The sexual assault hearing and appointment of Justice Brett Kavanaugh to the United States Supreme Court early this month marked a pivotal moment for how the United States views and treats sexual assault and sexual assault survivors.
President Donald Trump nominated Kavanaugh to fill the ninth seat on the Supreme Court in July of this year. Shortly afterward, Palo Alto University psychology professor Christine Forward came forward, accusing Kavanaugh of sexual assault while the two were in high school. Two other women also came forward accusing Kavanaugh of sexual misconduct.
The ensuing Senate investigation into these allegations before his appointment to the Supreme Court exemplified everything that is wrong with the treatment of sexual assault and sexual assault survivors according to Pacific University Campus Wellness Coordinator Kathleen Converse. Campus Wellness helps victims of sexual assault and relationship violence and invents new programing and events to prevent sexual assault, promote healthy relationships and support survivors.
Following the hearing and a five-day FBI investigation into the allegations, Senators voted Kavanaugh onto the Supreme Court on Oct. 6.
“This is a perfect case study of everything that is challenging with sexual assault,” Converse said. “This is the least reported crime—on our campus 14 percent of people come forward. It’s less than ten percent nationally—and when we look at why, it’s fear of not being believed and that happened to Dr. Ford. It’s fear of backlash and retaliation, which we saw happen, with the death threats and the way she was talked about and mocked.”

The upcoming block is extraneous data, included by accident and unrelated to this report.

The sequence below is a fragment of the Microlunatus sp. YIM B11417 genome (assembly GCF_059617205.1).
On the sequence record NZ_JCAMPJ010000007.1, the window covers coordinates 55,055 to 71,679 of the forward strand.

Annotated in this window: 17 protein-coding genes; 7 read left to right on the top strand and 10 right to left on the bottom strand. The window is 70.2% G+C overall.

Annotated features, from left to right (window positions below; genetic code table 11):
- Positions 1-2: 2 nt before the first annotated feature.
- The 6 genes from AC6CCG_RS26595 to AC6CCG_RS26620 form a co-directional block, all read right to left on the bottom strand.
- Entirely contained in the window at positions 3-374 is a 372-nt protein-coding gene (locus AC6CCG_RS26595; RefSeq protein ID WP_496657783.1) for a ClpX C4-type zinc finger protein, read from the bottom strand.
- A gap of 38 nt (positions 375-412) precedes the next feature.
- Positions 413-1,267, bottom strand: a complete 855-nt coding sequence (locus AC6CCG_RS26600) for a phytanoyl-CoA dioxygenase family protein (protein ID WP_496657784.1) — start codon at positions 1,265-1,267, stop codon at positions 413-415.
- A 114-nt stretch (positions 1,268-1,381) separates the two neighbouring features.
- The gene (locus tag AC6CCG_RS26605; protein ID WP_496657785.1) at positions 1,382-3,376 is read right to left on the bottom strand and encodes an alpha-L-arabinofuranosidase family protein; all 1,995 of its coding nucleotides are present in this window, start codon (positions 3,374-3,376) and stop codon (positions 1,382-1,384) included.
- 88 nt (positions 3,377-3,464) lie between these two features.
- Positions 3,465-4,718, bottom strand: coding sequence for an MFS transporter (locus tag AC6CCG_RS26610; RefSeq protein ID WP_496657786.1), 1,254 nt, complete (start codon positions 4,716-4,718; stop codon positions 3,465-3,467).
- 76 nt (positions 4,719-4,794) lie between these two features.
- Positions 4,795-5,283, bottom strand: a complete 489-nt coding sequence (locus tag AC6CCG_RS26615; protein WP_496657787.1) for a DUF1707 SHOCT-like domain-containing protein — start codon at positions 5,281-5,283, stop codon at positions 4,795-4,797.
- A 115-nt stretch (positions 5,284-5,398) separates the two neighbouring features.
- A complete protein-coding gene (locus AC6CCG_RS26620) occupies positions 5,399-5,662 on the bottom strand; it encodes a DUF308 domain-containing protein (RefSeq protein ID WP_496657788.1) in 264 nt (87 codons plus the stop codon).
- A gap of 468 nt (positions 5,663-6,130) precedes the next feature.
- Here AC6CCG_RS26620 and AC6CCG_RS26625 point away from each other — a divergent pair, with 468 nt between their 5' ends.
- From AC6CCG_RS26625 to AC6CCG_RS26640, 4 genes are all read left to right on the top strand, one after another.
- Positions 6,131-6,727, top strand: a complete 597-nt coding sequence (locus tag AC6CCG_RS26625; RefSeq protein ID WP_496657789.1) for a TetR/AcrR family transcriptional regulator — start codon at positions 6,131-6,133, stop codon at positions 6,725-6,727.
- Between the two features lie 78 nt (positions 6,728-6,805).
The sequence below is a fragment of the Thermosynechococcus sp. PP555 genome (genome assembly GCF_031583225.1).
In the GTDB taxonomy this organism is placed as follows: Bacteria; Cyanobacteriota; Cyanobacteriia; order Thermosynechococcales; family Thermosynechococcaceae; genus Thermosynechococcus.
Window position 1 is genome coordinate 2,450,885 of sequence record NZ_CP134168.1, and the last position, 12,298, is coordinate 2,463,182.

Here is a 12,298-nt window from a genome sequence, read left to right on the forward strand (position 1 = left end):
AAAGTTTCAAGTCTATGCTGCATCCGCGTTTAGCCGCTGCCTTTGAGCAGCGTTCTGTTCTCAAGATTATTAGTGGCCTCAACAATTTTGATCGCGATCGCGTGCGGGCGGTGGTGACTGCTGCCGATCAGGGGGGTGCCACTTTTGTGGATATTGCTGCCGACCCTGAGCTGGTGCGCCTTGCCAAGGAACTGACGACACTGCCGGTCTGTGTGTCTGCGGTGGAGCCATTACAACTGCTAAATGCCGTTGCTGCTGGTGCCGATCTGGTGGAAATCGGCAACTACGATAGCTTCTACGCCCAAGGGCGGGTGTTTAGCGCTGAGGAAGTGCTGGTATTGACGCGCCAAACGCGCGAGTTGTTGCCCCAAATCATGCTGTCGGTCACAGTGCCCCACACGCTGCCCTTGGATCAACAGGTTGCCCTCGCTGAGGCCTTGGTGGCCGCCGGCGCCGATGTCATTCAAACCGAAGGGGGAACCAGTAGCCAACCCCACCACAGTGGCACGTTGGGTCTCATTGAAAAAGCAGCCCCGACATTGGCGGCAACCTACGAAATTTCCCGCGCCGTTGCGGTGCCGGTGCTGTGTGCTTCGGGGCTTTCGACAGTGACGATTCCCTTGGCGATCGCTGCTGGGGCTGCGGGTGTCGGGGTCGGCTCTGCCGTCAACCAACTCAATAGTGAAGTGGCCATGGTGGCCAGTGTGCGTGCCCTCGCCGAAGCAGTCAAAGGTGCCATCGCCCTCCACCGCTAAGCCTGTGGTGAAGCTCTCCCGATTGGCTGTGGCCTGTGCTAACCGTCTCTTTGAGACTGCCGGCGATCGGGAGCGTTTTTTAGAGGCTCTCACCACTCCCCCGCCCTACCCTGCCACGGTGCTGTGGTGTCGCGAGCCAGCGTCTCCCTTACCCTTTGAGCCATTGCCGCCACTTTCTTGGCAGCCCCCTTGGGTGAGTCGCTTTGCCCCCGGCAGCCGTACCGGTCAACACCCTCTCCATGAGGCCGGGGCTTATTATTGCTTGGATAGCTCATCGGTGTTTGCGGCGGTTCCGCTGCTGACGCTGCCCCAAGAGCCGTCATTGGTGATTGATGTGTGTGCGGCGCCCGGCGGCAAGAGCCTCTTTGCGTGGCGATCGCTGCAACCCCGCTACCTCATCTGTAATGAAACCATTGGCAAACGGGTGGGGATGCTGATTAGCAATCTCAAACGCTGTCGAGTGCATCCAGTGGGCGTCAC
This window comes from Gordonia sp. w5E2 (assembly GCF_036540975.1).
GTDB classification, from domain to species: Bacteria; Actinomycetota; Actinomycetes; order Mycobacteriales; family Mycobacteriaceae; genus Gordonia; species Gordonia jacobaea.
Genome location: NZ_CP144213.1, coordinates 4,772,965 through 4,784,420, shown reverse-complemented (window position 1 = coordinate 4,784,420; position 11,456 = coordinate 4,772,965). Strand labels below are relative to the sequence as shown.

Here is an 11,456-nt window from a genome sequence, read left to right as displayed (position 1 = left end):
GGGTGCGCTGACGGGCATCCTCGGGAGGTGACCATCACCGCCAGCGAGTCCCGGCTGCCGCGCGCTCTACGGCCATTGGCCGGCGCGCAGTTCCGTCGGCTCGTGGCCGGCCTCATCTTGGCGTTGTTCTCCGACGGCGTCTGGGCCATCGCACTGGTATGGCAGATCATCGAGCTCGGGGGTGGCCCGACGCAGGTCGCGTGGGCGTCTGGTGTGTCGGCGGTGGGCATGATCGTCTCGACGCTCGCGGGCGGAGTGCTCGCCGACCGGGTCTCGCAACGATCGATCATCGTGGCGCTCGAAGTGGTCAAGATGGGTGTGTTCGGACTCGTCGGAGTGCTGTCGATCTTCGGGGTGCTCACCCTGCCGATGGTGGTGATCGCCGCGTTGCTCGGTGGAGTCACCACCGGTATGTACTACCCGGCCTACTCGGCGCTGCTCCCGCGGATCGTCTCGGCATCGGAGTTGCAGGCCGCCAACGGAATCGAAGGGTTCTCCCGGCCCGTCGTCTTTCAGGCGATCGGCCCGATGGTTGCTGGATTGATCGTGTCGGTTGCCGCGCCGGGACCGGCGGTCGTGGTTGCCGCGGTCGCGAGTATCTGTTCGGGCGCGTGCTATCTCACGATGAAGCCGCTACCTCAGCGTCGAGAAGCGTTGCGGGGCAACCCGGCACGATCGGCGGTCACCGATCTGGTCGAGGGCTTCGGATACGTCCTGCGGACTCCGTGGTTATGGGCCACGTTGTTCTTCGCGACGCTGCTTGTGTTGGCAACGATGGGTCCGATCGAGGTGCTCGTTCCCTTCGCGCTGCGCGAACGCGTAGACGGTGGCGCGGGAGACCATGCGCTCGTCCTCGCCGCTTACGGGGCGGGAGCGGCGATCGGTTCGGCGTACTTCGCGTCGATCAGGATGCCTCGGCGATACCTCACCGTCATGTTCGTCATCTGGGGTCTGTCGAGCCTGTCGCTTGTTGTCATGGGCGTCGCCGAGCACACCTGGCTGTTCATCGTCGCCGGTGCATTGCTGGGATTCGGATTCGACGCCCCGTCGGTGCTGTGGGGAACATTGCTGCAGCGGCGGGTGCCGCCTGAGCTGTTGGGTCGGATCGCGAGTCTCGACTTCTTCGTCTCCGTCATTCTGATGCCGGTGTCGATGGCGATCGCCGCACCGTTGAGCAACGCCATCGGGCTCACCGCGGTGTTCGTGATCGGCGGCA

Converse pointed out the significance of the role of alcohol and its double standard for men and women, which came up in the Kavanaugh case as it does in so many cases of sexual assault.
“Alcohol is an excuse for the man to not have to be responsible for actions and behaviors—let me be really clear that alcohol is not an excuse to sexually assault people—and then it’s used as an excuse to blame the women,” Converse said. “If you have an anything to drink for some reason, the women’s blame goes up and the man’s blame goes down, which is a problematic double standard.”
As the number one date rape drug, alcohol is involved in 75 to 90 percent of sexual assaults Converse said.
She also explained how memory works in strange ways in instances of trauma and how that often plays out in cases of sexual assault, as it did with Ford.
“We saw people picking her apart for not remembering things. What we know about the neurology of trauma is that when someone experiences a traumatic event, their amygdala is triggered and shuts off their ability to communicate with their prefrontal cortex, which is how we remember things in a linear fashion,” Converse said. “So, people who experience trauma cannot remember things in a linear fashion. Someone’s story getting confused and looking like a lie is often a trauma response.”
Beyond the sexual assault, other forms of sexism on display at the hearing stood out to Converse. The objectification of Ford by Senator Hatch, who said he believed her because she was “attractive” and “pleasing” was one primary example of this sexism.
Uneven gender dynamics were also apparent in the language of Ford and Kavanaugh during their testimonies.